Oleandrin is a molecule that is extracted from Nerium oleander plant and is specifically formulated for oral administration. Oleandrin belongs to the class of compounds known as cardiac glycosides contained in plant tissues (cardenolides) from the plant Nerium oleander. This plant has been used throughout the world in different medical systems in the treatment of a wide range of conditions including: cardiac illnesses, asthma, dermatologic issues, cancer, and epilepsy (Dastur, 1962; Dey & Chaudhuri, 2016; Ding, 2013; Duke, 1985; Ghosh, 2008).
Oleander-derived cardiac glycosides were examined for possible therapeutic value in treating congestive heart failure in the mid-1930s; the best described cardenolide is digitalis (digitoxin from foxglove) (Langford & Boor, 1996). In addition, oleandrin has been used as: an antibacterial (Hadizadeh et al., 2009; Hussain & Gorsi, 2004), as well as for pain relief (Erdemoglu et al., 2003), anti-anxiety (Singhal & Gupta, 2011), neuroprotective (Leung et al., 2006), hepatoprotective (Singhal & Gupta, 2012), anti-inflammatory and anticancer (Fu et al., 2005; Pan et al., 2015), and antioxidant properties (Dey et al., 2012) have been established (Dey & Chaudhuri, 2016).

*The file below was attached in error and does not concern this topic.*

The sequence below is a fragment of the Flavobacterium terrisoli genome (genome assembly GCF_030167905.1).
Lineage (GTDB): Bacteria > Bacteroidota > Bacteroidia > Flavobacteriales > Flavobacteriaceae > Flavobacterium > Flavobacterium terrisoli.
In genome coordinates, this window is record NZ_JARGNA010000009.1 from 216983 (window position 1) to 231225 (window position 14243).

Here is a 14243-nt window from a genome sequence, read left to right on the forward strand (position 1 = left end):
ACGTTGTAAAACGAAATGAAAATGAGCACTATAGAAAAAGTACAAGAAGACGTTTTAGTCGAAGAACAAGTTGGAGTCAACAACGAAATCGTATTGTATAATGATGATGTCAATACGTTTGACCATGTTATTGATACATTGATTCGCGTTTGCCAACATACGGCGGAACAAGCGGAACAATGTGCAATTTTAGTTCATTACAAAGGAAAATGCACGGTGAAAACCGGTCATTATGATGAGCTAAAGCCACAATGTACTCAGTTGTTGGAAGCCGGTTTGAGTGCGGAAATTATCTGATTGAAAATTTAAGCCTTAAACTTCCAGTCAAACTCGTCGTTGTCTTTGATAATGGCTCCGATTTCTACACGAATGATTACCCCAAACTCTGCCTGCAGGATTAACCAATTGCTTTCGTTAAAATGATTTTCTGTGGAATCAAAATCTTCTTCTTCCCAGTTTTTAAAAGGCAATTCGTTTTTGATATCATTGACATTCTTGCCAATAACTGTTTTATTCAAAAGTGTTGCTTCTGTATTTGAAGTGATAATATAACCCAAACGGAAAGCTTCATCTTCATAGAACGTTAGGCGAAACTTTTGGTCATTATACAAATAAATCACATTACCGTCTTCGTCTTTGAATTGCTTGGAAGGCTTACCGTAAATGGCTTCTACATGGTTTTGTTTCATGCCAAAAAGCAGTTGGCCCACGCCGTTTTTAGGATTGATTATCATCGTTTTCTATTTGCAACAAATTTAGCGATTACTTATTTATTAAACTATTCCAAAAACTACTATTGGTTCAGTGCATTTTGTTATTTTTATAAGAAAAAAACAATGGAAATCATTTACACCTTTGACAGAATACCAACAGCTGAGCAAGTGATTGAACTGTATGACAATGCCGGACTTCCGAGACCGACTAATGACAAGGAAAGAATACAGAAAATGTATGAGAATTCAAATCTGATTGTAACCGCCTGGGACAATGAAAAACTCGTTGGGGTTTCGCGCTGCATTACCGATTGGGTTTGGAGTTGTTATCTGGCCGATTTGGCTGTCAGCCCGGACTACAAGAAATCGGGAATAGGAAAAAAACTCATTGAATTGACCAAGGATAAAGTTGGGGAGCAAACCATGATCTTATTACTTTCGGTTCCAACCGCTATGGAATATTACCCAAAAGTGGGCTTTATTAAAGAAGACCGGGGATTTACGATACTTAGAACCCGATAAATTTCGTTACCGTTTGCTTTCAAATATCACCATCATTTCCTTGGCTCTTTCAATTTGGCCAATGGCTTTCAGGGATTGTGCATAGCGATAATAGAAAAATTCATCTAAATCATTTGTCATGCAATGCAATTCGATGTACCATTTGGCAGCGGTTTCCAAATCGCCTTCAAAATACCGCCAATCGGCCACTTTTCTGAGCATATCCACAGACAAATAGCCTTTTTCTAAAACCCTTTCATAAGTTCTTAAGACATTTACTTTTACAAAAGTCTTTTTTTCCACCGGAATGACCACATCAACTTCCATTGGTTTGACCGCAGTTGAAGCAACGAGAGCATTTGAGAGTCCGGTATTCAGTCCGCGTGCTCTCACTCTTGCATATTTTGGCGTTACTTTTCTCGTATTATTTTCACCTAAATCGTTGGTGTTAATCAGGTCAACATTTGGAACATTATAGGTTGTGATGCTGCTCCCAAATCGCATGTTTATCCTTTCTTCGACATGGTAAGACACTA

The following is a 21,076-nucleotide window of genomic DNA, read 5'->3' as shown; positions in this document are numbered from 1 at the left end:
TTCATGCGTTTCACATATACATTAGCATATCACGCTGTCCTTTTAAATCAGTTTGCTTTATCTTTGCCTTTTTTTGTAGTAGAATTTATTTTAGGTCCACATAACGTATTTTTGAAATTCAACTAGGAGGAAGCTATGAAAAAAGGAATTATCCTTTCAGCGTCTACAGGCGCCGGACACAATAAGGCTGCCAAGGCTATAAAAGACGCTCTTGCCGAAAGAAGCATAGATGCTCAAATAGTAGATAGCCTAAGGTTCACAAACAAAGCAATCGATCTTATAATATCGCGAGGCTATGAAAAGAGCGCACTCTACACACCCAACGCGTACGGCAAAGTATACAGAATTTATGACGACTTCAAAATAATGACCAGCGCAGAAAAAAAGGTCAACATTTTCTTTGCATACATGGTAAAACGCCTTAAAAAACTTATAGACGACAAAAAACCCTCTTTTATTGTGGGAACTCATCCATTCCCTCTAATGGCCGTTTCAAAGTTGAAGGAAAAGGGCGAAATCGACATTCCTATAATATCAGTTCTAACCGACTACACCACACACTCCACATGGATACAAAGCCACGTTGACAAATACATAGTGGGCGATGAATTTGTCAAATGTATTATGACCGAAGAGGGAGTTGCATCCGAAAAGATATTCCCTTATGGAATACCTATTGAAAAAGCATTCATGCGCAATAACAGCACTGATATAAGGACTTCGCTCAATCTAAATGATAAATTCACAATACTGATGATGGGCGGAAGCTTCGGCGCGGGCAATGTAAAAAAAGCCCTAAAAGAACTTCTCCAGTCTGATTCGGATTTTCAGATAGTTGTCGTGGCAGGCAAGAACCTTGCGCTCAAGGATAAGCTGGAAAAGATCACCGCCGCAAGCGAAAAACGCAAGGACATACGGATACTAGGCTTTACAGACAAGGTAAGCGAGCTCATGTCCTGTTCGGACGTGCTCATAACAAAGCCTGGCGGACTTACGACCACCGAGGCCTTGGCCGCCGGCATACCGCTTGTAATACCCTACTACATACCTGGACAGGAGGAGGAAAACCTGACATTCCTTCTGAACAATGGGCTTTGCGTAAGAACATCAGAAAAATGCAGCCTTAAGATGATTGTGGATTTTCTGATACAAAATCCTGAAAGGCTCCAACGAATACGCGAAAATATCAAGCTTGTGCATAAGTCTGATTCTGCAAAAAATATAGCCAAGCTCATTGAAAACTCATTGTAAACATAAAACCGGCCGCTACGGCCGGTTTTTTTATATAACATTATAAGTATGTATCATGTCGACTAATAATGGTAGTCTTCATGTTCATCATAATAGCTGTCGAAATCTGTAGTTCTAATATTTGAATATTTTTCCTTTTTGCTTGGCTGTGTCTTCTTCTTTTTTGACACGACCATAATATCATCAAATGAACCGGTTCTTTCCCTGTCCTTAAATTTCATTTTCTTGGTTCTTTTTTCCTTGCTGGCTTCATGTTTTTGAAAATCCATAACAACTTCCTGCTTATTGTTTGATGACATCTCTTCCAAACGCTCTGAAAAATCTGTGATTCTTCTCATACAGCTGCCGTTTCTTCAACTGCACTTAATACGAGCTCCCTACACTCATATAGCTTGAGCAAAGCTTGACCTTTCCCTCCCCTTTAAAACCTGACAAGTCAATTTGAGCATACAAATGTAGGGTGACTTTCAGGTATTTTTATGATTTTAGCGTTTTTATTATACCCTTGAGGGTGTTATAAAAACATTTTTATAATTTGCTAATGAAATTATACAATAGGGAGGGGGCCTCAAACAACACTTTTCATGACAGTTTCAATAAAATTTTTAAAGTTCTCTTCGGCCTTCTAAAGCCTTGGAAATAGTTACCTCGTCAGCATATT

Cardiac glycosides have also been recognized to exhibit anti-cancer and antiviral activities.
Oleandrin at low concentrations kills cultured human cancer cells with no detriment to healthy human cells. (Lin et al., 2008; Newman et al., 2006; Pathak et al., 2000)
Oleandrin showed considerable activity against both influenza virus and herpes simplex virus (Rajbhandari et al., 2001). Studies also showed that oleandrin has strong antiviral activity against HIV (100 ng/mL of oleandrin) (Singh et al., 2013) and against HTLV-1 at increasing concentrations (10-100 ng oleandrin) (Hutchison et al., 2019) with a unique property of producing viral progeny with a greatly diminished potential to infect new target cells.
Oleandrin’s antiviral effect was observed against SARS-CoV-2 (COVID-19) in Vero (African Green monkey kidney) cells. The low concentration of 0.01 ug/mL of oleandrin resulted in a significant reduction in plaque forming units (Newman, 2020). This study was performed at the World Reference Center for Emerging Viruses and Arboviruses at the University of Texas Medical Branch (UTMB), in Galveston over this past spring and summer. UTMB has conducted tests on some 53,000 potential COVID-19 therapeutics by their count.